How to Pick up a Mooring Ball

, How to Pick up a Mooring Ball

Picking up a mooring ball is an art and a skill – one that’s good to practice in fair weather before you’re in a situation where it’s crucial to perform the manuever perfectly.

, How to Pick up a Mooring Ball

First, check the depth all around where you plan to moor.
Consider the tide flow, tide range, prevailing winds, swing room, lee shore; all the same considerations as when anchoring.

, How to Pick up a Mooring Ball

Call and make a reservation for the mooring you wish to pick up and stay on for the night. Agree with crew on which hand signals you will employ to indicated “forward,” “reverse,” “neutral,” or “hold,” and any others you wish – such as fingers held up to indicate 500 rpm each or to indicate distances.

, How to Pick up a Mooring Ball

Approach the mooring from downwind or downcurrent – whichever is strongest. You can determine this from looking at the other boats in the mooring field; sailboats with deeper keels might be turning into the current, while powerboats with more superstructure might be turning into the wind. Your goal is to come to a stop right at the mooring, so, you are trying to spill off momentum as you approach the mooring.

, How to Pick up a Mooring Ball

If all the boats are pointed in all directions – you are in luck! Slack tide! Approach the mooring as you would an anchorage; slowly and cautiously, watching the depth.

, How to Pick up a Mooring Ball

Have someone on the bow with a boat hook, and a length of line already rigged to create a bridle for the pennant – the line attached to the mooring. Some moorings will be on a stick, others will have a line coiled into a “crown” or “bucket” on the mooring ball.

As you slowly approach the mooring ball, the person on the bow can point to the mooring ball, and indicate distance. The person at the helm can pick a stationary point, and continue creeping toward that point when they can no longer see the mooring ball.

, How to Pick up a Mooring Ball
The direction of the wind is pretty apparent in this mooring field.

The person at the bow will retrieve the pennant, slip the length of line through the eye, and make fast both ends to forward cleats. This can be very tricky if the winds are strong and the bow blows away quickly. You might have to drop the mooring, and reapproach rather than fight to keep a line that’s screaming off the cleat as the boat gains momentum and blows off the mooring.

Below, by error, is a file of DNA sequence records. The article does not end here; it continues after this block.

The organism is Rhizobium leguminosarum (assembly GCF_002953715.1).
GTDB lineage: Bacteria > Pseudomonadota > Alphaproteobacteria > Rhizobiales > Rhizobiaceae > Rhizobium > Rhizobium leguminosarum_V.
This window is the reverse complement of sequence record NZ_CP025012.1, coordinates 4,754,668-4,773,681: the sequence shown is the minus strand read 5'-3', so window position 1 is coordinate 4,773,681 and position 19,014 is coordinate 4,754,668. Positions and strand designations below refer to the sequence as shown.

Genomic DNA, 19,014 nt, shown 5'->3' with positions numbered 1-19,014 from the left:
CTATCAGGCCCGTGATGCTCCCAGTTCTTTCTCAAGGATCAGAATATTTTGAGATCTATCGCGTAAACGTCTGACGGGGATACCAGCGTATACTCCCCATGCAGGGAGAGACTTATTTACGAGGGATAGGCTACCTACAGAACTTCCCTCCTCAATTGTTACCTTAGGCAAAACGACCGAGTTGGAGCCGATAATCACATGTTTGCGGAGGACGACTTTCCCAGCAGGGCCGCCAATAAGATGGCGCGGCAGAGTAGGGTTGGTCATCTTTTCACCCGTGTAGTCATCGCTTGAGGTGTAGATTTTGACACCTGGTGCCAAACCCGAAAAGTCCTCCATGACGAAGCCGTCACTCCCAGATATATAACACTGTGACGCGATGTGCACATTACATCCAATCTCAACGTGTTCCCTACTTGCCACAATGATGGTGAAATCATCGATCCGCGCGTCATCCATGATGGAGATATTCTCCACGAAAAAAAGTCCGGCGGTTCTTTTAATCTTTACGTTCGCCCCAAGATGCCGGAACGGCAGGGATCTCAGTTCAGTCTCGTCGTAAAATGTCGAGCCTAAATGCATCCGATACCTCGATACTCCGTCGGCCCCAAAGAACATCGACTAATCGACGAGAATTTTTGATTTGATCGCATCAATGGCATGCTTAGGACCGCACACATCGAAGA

Be prepared to adjust the length of the line in order to suit the bow of the boat you are on, and be prepared to wrap chafing gear on the line if you will be staying a long time or through a strong storm.

, How to Pick up a Mooring Ball

Make note of positions of all vessels around you, then back down on the mooring to test it – if someone ran their prop over the line and it’s just hanging from a thread, or the ground tackle eyes or fittings are nearly rusted through – you don’t want to discover this in the middle of a big blow. Watch something close and something far to see your relative movement. Watch for your stern to creep to port (if you have a right-handed prop) as you reverse and come to the end of the line.

If it seems good and strong, now make note of any boats, markers, lights; items to watch throughout the night to make sure your bearing relative to them remains the same.

, How to Pick up a Mooring Ball

Mooring fields sometimes are marked with the size of boat intended for that mooring; a smaller boat can go on mooring meant for a larger boat; it will just have plenty of swing room and extra space around it. A larger boat should not attempt to use a mooring for a smaller vessel; they will overlap every time the wind or tide changes.

Now, a note about that boat hook – make sure you have it thoroughly tightened before using it on a mooring; you’d hate to see the far end and hook pull out and sink, leaving you with only the handle.

, How to Pick up a Mooring Ball

When you are ready to depart, carefully consider where the lines are leading and if you are going to have to drift off before putting your vessel in gear due to the mooring line lying against your hull. Pay attention to where the wind or tide will take you, and be ready to slip your line out of the pennant,

, How to Pick up a Mooring Ball

If you can coil the line in the “crown,” that’s considerate so the line does not get slimy for the next person. Be very careful to not get your boat hook caught in the mooring shackles; if the wind or tide pulls the boat away rapidly, you may lose your boathook!

, How to Pick up a Mooring Ball

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